by Jeremy D. Bailoo, PhD TL:DR Get vaccinated, do not spread misinformation, educate and confront your fears! https://www.youtube.com/watch?v=jqAvg21S_mg Twenty five years ago, Andrew Wakefield published a series of fabricated studies, in the end claiming that the MMR vaccine causes autism--and with a personal gain of (~674,000 USD). Since then, millions of dollars, which could otherwise … Continue reading Celebrating #WorldImmunizationWeek – Reversing the damage
by Jeremy D. Bailoo, PhD In our previous piece, we showed how Andrew Wakefield fabricated data claiming that the MMR vaccine caused autism. The fallout from this fabrication--the “anti-vaxxer” movement--continues even today. https://giphy.com/gifs/link-article-ic-10xobTbHX49uvK Subsequent to Wakefield’s studies and claims, researcher’s started investigating the links between the MMR vaccination and autism, given the seriousness of the … Continue reading Celebrating #WorldImmunizationWeek – The post-Wakefield fallout.
by Jeremy D. Bailoo, PhD In our previous post, we highlighted how vaccines work and all of the effort that goes into ensuring safety and efficacy. So how did we get a point in our history where people fail to see the value of getting vaccinated? As a thought exercise, imagine that you lived in … Continue reading Celebrating #WorldImmunizationWeek – The MMR-Andrew Wakefield Scandal
by Jeremy D. Bailoo, PhD In light of #WorldImmunizationWeek we are doing a series of posts which highlight facts pertaining to vaccine production, and how safety and efficacy is assessed (part 1). We also highlight the historical aspects that lead to the “anti-vaxxer” movement and why critical consideration of the facts pertaining to that movement … Continue reading Celebrating #WorldImmunizationWeek – Vaccinations, how and why they work.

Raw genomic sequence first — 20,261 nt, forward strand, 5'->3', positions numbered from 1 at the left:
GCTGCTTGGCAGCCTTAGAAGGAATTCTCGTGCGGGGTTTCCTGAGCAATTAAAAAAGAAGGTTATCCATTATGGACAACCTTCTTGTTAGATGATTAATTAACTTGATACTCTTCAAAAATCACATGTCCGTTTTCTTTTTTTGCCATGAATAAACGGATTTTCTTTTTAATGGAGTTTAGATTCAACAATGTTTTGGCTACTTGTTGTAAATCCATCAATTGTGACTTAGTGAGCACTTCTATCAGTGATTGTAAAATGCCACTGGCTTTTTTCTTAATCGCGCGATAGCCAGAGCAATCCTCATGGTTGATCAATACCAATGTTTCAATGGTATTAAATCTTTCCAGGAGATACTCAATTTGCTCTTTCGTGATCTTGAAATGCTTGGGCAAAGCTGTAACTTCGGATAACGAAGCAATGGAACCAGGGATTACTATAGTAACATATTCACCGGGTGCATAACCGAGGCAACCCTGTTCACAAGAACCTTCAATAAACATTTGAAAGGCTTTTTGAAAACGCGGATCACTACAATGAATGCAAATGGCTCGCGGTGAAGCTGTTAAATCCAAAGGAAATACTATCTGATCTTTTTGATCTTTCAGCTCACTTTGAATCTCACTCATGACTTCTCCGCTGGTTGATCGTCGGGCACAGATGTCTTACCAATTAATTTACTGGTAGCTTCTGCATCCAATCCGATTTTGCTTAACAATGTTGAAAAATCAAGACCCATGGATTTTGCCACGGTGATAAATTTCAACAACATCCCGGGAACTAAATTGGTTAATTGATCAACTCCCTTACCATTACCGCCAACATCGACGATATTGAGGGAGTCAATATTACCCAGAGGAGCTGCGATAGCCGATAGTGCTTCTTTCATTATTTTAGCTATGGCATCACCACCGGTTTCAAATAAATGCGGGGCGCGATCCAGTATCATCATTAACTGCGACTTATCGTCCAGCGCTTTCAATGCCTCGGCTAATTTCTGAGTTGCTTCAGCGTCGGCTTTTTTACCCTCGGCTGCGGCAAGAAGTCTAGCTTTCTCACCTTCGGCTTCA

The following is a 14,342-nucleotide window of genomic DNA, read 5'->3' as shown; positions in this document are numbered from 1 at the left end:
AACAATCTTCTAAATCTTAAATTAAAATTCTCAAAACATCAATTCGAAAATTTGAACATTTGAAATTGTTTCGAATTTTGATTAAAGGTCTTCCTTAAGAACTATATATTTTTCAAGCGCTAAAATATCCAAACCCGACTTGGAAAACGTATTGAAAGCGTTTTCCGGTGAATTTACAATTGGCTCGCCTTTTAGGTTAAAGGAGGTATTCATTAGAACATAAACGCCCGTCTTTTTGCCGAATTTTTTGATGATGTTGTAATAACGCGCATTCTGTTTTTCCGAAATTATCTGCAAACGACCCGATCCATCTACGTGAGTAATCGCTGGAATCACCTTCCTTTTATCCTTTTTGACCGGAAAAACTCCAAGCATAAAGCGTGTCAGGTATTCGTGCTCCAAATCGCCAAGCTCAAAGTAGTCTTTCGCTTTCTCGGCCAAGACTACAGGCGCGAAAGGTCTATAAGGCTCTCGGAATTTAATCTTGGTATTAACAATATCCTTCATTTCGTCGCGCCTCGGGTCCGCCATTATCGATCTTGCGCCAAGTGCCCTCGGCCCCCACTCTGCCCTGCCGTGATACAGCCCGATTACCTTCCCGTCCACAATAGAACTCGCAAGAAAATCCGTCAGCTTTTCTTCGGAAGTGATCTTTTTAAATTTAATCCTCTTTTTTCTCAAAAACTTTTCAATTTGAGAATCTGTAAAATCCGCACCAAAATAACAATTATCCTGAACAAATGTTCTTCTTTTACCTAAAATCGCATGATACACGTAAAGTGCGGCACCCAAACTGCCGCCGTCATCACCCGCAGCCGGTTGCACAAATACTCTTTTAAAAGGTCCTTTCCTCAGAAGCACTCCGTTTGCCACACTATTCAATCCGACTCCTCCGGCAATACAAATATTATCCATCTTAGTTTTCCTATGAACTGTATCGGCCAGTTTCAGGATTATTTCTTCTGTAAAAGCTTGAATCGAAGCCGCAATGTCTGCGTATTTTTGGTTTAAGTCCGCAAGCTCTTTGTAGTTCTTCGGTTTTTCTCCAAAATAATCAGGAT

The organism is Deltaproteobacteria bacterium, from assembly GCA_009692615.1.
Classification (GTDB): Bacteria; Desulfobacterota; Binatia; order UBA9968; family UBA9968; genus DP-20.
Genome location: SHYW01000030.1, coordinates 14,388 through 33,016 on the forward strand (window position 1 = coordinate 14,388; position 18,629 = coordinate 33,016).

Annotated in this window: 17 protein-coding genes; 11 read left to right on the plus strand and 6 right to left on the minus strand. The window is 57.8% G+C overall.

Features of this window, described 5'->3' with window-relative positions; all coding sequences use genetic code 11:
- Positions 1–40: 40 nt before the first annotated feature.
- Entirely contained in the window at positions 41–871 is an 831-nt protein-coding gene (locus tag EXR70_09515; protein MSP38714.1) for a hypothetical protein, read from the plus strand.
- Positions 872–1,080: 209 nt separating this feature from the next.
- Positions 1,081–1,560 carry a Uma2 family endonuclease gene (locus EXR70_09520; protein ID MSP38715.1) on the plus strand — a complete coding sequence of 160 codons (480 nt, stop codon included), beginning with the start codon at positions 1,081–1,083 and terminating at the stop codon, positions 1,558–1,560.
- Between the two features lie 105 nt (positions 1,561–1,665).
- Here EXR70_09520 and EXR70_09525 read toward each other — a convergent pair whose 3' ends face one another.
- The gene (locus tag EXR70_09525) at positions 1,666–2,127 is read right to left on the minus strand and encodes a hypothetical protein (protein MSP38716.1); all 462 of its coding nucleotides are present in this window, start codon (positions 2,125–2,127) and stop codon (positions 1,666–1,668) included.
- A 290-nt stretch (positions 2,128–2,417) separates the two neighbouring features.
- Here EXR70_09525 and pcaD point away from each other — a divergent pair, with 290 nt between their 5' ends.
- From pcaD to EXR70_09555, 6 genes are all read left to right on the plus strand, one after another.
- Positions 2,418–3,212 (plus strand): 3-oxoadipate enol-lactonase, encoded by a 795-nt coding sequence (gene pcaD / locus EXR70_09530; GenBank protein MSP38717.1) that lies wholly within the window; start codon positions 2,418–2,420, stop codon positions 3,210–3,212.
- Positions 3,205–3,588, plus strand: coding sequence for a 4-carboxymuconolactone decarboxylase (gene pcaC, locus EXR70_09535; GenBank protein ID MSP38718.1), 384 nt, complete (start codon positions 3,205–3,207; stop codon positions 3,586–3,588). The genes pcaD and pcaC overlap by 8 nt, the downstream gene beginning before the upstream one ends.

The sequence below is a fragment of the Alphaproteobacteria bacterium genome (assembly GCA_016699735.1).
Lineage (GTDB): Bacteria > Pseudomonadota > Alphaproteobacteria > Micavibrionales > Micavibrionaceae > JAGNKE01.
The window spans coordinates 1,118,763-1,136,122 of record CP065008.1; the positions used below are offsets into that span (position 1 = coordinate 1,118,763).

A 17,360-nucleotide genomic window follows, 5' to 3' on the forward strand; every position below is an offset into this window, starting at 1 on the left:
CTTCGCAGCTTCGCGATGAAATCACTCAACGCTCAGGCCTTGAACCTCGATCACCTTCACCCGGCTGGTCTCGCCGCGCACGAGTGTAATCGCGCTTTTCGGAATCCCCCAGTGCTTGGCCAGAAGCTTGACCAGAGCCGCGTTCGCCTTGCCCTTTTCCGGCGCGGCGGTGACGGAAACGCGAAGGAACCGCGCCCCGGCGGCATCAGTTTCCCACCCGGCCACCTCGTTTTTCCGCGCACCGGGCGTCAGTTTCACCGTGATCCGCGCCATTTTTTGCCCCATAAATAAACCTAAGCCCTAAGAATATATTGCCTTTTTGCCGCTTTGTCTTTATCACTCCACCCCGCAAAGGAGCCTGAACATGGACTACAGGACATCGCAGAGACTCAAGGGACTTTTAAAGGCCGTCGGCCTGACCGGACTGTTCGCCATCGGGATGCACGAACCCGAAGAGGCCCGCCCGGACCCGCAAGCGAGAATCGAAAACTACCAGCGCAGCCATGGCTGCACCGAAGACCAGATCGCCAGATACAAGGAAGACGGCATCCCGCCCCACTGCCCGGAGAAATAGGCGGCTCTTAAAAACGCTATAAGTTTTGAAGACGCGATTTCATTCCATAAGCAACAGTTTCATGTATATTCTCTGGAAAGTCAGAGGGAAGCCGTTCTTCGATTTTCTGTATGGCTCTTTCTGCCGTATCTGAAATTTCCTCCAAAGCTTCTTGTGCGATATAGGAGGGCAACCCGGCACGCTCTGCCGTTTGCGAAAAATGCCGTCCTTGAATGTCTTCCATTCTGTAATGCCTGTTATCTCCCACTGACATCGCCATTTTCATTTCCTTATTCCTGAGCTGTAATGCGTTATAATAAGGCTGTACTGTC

by Jeremy D. Bailoo, PhD Often in the news we read about current and future problems relating to human health and disease. Take, as an example, the recent news article in BBC titled “How many cigarettes in a bottle of wine?” At first blush , this article is catchy, highlighting a research study of humans in … Continue reading How many cigarettes
in with a bottle of wine?
A technique neuroscientists use to view neurons in the brain and to turn them on and off with light, called optogenetics, is a promising strategy that could eventually treat a wide range of disorders, from chronic pain to conditions such as epilepsy and Parkinson’s disease. However, scientists using this technique have faced a major hurdle: … Continue reading New advances in optogenetics a key step towards treatment of neurological disorders
Welcome to this week’s Research Roundup. These Friday posts aim to inform our readers about the many stories that relate to animal research each week. Do you have an animal research story we should include in next week’s Research Roundup? You can send it to us via our Facebook page or through the contact form … Continue reading Research Roundup: A radical Parkinson’s treatment fails in humans; studying singing in mice gives insight into other mammalian conversations and more!